Deeper into Properties

property

We learned in the previous chapter of our tutorial how to create and use properties in a class. The main objective was to understand them as a way to get rid of explicit getters and setters and have a simple class interface. This is usually enough to know for most programmers and for practical use cases and they will not need more.

If you want to know more about how 'property' works, you can go one step further with us. By doing this you can improve your coding skills and get a deeper insight and understanding of Python. We will have a look at the way the "property" decorator could be implemented in Python code. (It is implemented in C code in reality!) By doing this the way of working will be clearer. Everything is based on the descriptor protocol, which we will explain later.

We define a class with the name 'our_property' so that it will not be mistaken for the existing 'property' class. This class can be used like the 'real' property class.

class our_property:
    """ emulation of the property class 
        for educational purposes """

    def __init__(self, 
                 fget=None, 
                 fset=None, 
                 fdel=None, 
                 doc=None):
        """Attributes of 'our_decorator'
        fget
            function to be used for getting 
            an attribute value
        fset
            function to be used for setting 
            an attribute value
        fdel
            function to be used for deleting 
            an attribute
        doc
            the docstring
        """
        self.fget = fget
        self.fset = fset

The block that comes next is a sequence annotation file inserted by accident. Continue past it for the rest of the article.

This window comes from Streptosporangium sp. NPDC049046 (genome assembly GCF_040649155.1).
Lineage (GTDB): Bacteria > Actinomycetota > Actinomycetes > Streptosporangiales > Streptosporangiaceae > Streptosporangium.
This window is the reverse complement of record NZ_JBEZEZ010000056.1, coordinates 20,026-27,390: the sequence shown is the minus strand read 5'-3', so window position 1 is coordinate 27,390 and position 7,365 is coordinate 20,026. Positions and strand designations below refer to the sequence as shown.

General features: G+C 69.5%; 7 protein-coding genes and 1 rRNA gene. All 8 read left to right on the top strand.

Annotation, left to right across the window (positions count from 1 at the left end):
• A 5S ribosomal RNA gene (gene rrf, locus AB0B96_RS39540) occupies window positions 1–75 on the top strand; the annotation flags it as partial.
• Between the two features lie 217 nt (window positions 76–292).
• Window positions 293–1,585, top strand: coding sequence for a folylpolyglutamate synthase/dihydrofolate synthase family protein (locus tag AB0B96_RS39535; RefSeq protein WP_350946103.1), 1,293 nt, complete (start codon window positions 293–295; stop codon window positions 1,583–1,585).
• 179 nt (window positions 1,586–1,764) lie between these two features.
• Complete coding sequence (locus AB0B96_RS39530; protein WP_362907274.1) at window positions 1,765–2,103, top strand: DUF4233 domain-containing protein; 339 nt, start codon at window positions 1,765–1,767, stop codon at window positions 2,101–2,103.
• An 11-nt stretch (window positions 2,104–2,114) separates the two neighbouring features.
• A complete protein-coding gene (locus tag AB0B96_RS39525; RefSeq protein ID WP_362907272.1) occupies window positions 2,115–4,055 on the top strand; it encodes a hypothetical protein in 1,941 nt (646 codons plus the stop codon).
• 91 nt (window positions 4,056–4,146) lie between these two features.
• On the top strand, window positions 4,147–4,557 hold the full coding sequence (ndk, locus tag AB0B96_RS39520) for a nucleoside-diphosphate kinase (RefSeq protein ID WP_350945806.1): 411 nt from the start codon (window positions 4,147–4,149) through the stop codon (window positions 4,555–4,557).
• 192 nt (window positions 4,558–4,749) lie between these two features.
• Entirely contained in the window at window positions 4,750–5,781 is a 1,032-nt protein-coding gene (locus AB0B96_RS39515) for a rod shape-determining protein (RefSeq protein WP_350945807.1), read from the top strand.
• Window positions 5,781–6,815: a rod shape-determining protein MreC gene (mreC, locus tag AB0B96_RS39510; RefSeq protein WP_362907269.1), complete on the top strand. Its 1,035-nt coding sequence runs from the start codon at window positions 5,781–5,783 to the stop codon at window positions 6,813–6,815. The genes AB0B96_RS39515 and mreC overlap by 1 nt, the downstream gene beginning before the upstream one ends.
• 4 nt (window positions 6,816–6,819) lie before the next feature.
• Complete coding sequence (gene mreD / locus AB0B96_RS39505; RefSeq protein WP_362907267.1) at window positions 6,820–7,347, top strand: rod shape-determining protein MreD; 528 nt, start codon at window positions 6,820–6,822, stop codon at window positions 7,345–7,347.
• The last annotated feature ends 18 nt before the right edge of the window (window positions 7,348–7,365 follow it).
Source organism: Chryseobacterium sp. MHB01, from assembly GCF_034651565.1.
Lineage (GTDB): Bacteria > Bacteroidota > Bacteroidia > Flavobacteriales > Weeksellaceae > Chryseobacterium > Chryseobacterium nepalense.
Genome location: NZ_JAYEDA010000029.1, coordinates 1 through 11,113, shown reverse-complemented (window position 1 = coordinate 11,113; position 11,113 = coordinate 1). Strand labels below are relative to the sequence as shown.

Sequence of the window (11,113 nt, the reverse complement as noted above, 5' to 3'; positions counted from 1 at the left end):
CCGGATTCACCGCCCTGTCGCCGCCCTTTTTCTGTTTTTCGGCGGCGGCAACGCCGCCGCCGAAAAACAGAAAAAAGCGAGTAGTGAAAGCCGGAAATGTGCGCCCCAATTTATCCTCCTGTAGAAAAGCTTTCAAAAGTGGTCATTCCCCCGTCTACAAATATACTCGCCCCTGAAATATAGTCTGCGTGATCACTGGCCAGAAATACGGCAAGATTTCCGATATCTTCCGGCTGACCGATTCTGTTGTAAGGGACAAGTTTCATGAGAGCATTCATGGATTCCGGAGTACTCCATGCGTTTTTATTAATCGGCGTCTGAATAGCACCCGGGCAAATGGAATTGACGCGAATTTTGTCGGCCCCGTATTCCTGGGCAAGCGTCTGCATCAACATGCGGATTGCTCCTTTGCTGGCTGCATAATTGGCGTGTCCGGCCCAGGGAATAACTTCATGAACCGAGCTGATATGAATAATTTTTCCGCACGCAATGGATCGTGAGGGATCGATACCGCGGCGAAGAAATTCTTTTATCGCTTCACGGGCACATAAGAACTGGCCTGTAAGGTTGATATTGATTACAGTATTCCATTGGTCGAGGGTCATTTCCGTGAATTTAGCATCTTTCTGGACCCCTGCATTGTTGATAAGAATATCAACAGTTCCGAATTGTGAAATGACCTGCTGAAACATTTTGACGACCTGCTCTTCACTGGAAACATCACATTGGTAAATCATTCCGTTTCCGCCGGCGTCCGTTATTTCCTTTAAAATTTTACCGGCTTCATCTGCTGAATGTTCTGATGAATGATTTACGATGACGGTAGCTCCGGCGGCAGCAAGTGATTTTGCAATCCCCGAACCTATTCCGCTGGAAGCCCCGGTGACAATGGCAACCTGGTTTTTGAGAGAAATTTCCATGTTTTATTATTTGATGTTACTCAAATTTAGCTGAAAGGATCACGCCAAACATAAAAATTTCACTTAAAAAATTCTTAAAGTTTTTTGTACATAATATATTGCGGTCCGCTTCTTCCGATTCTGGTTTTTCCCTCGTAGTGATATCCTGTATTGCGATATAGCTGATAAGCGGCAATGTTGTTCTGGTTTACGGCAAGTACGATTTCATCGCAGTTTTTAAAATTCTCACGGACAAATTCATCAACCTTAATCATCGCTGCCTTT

self.fdel = fdel
        if doc is None and fget is not None:
            doc = fget.__doc__
        self.__doc__ = doc

    def __get__(self, obj, objtype=None):
        if obj is None:
            return self
        if self.fget is None:
            raise AttributeError("unreadable attribute")
        return self.fget(obj)

    def __set__(self, obj, value):
        if self.fset is None:
            raise AttributeError("can't set attribute")
        self.fset(obj, value)

    def __delete__(self, obj):
        if self.fdel is None:
            raise AttributeError("can't delete attribute")
        self.fdel(obj)

    def getter(self, fget):
        return type(self)(fget, self.fset, self.fdel, self.__doc__)

    def setter(self, fset):
        return type(self)(self.fget, fset, self.fdel, self.__doc__)

    def deleter(self, fdel):
        return type(self)(self.fget, self.fset, fdel, self.__doc__)

We need another class to use the previously defined class and to demonstrate how the property class decorator works. To continue the tradion of the previous chapters of our Python tutorial we will again write a Robot class. We will define a property in this example class to demonstrate the usage of our previously defined property class or better 'ourdecorator' class. When you run the code, you can see \_init__ of 'our_property' will be called 'fget' set to a reference to the 'getter' function of 'city'. The attribut 'city' is an instance of the 'our_property' class. The 'our'property' class provides another decorator 'setter' for the setter functionality. We apply this with '@city.setter'

class Robot:
    
    def __init__(self, city):
        self.city = city
        
    @our_property
    def city(self):